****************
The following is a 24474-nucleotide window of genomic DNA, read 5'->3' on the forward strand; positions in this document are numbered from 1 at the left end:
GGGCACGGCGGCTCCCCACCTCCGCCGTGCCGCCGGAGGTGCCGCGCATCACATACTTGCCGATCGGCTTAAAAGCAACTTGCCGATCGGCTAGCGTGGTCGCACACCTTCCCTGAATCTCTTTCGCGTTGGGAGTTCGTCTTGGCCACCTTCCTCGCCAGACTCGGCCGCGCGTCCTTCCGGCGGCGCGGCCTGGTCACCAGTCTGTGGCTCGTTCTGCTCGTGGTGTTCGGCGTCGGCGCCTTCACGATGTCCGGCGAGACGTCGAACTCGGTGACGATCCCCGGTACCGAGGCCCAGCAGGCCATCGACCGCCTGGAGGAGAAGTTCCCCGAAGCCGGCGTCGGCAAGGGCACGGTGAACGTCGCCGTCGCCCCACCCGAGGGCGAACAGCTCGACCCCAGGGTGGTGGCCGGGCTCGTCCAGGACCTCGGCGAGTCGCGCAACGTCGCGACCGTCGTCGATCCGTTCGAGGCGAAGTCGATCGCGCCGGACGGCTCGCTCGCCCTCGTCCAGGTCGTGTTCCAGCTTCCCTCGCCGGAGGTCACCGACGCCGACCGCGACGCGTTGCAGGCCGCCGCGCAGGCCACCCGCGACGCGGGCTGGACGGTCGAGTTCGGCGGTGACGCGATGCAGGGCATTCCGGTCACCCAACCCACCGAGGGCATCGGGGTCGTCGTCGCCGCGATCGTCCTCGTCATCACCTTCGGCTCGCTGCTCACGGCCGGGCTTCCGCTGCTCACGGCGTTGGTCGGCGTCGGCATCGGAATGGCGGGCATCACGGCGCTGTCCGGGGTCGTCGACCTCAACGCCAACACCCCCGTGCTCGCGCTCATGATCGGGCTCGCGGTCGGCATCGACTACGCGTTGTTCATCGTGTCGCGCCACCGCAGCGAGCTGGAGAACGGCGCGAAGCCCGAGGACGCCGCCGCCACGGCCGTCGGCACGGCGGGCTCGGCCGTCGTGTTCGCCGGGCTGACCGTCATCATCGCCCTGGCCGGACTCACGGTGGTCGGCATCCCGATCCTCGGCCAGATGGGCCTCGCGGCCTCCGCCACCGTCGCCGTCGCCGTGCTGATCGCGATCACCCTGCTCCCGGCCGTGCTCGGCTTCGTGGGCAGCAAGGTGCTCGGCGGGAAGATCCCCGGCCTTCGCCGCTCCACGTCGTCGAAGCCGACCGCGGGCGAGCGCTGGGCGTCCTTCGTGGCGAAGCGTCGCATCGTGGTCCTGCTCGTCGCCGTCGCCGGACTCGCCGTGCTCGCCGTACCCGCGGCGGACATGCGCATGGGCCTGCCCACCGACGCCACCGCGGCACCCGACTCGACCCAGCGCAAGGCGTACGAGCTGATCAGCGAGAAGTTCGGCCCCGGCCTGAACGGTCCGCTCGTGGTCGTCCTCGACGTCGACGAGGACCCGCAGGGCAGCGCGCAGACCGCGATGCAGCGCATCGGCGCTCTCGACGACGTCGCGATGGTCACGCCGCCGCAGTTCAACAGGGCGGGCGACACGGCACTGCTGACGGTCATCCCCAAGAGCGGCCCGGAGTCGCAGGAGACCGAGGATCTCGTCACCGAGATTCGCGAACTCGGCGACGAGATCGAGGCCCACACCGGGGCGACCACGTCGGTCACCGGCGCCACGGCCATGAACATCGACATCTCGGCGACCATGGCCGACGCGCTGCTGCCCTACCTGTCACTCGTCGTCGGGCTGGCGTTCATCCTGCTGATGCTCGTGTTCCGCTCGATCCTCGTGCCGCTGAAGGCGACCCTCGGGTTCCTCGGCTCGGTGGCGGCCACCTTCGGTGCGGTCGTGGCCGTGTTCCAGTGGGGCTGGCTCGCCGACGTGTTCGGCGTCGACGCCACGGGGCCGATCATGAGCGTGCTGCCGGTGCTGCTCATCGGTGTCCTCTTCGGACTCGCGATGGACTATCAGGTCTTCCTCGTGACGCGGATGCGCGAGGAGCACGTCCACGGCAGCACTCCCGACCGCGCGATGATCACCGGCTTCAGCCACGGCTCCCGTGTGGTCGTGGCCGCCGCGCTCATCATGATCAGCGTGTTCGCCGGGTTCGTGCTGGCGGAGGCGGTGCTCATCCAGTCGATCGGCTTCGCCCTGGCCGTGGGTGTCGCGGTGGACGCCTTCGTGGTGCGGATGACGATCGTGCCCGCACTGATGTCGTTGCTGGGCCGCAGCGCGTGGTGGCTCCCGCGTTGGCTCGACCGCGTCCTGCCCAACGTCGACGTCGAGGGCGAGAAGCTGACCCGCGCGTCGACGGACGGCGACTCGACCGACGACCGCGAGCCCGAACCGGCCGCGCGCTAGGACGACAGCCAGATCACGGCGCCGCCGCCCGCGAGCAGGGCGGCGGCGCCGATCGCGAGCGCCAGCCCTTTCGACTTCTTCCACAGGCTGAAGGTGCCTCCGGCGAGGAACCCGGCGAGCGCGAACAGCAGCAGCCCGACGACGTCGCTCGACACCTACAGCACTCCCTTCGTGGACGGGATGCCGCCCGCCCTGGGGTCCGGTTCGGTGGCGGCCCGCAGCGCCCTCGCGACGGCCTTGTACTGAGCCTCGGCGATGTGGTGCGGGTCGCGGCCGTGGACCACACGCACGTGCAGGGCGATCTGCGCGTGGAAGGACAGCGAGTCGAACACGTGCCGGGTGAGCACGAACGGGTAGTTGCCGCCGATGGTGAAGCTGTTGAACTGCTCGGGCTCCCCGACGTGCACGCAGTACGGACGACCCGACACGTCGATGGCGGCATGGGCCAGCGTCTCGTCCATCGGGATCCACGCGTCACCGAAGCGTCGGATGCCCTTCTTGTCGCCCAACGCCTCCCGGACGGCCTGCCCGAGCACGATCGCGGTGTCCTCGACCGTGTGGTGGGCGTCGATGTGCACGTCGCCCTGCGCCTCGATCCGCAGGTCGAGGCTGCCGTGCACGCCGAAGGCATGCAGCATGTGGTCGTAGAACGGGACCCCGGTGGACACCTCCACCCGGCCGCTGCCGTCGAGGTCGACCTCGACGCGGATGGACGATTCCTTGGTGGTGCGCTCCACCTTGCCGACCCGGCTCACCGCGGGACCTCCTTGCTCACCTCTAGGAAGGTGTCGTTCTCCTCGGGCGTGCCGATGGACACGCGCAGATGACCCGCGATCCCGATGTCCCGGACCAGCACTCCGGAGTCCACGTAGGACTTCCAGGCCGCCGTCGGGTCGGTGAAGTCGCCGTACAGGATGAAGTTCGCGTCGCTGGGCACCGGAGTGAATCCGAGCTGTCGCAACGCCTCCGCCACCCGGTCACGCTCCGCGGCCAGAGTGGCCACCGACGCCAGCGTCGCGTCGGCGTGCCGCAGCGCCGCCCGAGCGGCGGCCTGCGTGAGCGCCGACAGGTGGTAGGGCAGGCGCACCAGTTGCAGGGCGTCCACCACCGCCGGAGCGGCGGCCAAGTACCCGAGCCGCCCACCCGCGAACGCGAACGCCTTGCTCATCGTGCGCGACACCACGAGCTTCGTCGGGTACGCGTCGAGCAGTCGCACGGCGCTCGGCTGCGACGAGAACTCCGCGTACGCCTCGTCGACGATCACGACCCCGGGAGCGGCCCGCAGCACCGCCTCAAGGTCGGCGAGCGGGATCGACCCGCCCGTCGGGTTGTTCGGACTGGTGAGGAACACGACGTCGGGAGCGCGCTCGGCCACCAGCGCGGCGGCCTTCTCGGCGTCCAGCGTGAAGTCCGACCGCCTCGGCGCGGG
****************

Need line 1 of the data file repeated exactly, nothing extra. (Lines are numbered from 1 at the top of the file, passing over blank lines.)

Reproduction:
The following is a 24474-nucleotide window of genomic DNA, read 5'->3' on the forward strand; positions in this document are numbered from 1 at the left end: